Summary Explanation Of Depositions
Depositions are face-to-face question-and-answer sessions. They usually occur in the office of the lawyer who scheduled the deposition or in some public meeting room.
Parties to legal cases can require other parties, or witnesses, to appear for such questioning.
As the witness, you testify under the penalties of perjury.
Questioners have wide latitude. They can seek not only relevant information that tends to prove or disprove some issue in the case but also information that “could possibly lead” to relevant and admissible evidence.
The result of a deposition is a typed book of questions and answers, a verbatim transcript of all that was said at the deposition.
Parties can read favorable parts of an opponent’s deposition into evidence at trial and a witness who testifies in court inconsistently with earlier deposition testimony can be confronted with the prior inconsistent deposition testimony.
Depositions are a critical part of the litigation process, so you must prepare for them diligently.
More Detailed Explanation Of Depositions
Years ago, litigation was more of a game.
The object of the litigation game was to withhold critical information until the trial and then reveal the information at the best time to destroy your opponent’s case.
Today, things are different.
Now, the emphasis is on full and free pre-trial “discovery.” As the name implies, discovery is how each side learns — discovers — what evidence the other side has.
Depositions are one very common form of discovery.
Under Maryland law, parties can require other parties (or witnesses) to appear for a deposition which is a face-to-face question and answer session.
The witness, sometimes called the deponent, testifies under the penalties of perjury and must answer all lawful questions asked by the lawyer who scheduled the deposition.
Where Will Your Deposition Occur?
Depositions usually occur in the office of the lawyer who scheduled the deposition, in a conference room at the courthouse or in a conference room in some other public building.
Who Is Present At A Deposition?
You and your lawyer are present as well as the lawyer who scheduled the deposition and a stenographic reporter. Any other parties to the case may also be present.
Your job as the witness is to answer all proper questions. Be sure to read my deposition witness tips.
Your lawyer’s job is to make sure that all questions are proper and that lawful procedures are followed. Your lawyer will object to improper questions or procedures in order to protect your rights.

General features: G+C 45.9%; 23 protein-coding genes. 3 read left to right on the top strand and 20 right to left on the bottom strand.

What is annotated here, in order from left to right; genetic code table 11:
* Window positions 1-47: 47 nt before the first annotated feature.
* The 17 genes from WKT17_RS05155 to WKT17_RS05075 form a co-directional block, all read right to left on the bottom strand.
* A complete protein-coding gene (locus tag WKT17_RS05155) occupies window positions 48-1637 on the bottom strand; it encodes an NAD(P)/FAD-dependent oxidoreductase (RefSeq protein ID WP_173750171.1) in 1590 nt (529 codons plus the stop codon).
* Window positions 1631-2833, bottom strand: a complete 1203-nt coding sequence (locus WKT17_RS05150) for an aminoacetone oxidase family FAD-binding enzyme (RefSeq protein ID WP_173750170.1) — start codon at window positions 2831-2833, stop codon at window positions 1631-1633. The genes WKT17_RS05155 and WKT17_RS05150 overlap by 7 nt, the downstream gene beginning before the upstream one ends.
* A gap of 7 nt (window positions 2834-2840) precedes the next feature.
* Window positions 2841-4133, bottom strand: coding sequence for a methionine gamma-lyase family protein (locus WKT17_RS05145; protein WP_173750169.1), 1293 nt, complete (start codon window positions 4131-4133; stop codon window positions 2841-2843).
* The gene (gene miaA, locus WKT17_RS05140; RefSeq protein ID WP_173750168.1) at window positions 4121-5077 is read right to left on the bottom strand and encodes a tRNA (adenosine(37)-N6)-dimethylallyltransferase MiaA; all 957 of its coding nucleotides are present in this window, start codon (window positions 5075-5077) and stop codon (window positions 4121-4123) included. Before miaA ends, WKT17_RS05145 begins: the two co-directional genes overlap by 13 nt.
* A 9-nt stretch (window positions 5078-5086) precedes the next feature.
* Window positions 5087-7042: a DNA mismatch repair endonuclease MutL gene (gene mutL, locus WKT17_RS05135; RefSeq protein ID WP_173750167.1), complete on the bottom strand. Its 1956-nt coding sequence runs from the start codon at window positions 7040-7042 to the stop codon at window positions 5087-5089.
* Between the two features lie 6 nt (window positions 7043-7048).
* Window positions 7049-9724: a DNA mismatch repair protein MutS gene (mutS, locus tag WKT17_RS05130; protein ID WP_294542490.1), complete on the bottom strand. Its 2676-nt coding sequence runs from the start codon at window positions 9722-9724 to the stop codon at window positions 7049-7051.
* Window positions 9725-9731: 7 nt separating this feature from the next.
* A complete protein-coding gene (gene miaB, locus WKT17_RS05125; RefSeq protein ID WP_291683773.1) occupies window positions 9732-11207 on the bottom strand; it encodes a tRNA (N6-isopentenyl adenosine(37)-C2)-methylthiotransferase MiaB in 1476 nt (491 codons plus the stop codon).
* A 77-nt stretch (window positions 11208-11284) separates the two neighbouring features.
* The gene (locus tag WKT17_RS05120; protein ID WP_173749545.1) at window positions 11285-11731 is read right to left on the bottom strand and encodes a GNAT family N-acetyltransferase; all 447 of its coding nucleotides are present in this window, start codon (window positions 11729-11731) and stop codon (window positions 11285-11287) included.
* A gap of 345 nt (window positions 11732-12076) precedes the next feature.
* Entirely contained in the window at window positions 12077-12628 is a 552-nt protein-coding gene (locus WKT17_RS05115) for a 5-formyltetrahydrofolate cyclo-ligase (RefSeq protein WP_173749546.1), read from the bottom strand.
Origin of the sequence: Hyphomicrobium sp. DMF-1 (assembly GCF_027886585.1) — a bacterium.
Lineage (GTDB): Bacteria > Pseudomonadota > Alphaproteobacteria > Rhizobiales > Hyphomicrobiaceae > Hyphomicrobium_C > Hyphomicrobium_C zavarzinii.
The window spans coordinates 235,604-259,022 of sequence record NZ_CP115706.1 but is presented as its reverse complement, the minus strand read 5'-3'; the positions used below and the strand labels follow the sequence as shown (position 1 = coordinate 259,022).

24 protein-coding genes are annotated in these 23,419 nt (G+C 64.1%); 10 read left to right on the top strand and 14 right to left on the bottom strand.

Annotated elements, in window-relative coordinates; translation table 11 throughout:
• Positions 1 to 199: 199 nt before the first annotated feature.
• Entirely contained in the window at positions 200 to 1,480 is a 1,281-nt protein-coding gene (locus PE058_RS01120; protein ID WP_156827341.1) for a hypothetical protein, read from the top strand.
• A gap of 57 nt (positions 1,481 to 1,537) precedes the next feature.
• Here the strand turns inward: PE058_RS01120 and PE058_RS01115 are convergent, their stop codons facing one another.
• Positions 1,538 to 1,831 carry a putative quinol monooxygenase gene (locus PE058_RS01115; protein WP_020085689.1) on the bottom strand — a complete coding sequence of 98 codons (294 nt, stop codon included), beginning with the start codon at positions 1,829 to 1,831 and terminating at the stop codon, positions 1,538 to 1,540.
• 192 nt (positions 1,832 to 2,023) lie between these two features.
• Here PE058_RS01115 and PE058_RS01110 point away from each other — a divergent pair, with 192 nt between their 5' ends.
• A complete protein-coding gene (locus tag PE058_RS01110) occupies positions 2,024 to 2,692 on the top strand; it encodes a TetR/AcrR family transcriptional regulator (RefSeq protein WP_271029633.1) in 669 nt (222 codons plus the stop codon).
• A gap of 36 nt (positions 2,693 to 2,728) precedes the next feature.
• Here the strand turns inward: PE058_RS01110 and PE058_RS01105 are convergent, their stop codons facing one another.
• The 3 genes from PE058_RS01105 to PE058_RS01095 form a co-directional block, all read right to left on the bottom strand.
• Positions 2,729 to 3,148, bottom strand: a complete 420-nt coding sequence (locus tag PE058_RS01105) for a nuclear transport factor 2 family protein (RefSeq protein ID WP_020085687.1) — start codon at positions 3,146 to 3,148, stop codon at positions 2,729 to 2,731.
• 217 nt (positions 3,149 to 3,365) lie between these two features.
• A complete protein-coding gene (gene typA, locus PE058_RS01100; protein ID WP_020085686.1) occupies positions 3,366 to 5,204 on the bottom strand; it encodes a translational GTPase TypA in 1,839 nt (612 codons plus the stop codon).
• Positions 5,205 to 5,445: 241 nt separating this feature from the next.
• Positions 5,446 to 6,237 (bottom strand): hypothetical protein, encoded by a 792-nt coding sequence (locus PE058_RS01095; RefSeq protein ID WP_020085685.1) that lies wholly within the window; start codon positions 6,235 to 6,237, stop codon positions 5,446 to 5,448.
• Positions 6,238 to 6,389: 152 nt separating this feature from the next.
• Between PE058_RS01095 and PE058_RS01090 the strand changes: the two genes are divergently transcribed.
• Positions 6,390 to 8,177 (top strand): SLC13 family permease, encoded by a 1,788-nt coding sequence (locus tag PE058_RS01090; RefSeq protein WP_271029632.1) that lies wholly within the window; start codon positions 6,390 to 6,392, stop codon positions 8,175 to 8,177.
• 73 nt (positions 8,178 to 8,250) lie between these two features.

The lawyer who scheduled the deposition asks questions.
The stenographic reporter takes down verbatim everything that is said and then types up a transcript of all that was said.
Any other parties who are present just observe. They do not actively participate. They cannot ask you questions.
No judge or any other impartial arbitrator is present.
What Can You Be Asked At A Deposition?
Quite a bit.
In court, all testimony and exhibits have to be “relevant.” Relevant evidence tends to prove or disprove some issue in the case. In an accident case, relevant evidence would concern such things as who caused the accident and what injuries were caused by the accident.
But at a deposition — and in pre-trial discovery in general — questions do not have to seek relevant information. Questions are proper if they “could possibly lead to” the discovery of relevant and admissible evidence. As you can see, this is a very broad standard.
Click here to see typical deposition questions that you can be asked in an auto accident case.
How To Get Ready For Your Deposition
Again, you should read my deposition tips. You will meet with your lawyer in advance to prepare for your deposition, probably more than once. When you and you lawyer meet, you will be given tips and techniques that will make being a deposition witness easier for you. Your lawyer will also predict the questions that you will be asked. You will probably role play so that you can get a feel for being a witness.
What’s The Point? Why Is Your Deposition Being Taken?
I think there are three main reasons.
First, the lawyer wants to “discover” your version of the facts of the case. The lawyer wants to know what he or she is up against.
Second, the lawyer wants to pin you down to a set of facts so that the lawyer can prepare for trial based on what you said at your deposition and therefore, presumably, will say at trial.
Third, the lawyer wants to assess how good of a witness you will be in court. The lawyer wants to see whether you are truthful and straight-forward, whether a judge or jury is likely to believe you.
What Happens To Your Deposition Transcript?
There are two main uses of the transcript.
First, if you say anything that helps your opponent’s case, they can simply read the helpful part of your deposition into evidence in court.
Second, if you testify in court inconsistently with your deposition testimony, you can be confronted with the prior inconsistent deposition testimony, casting doubt on your competency or credibility. So, if you do not say anything that helps your opponent and you do not testify in court inconsistently with your deposition testimony, the transcript will not be used at trial.
If you would like to learn more about depositions, please contact me.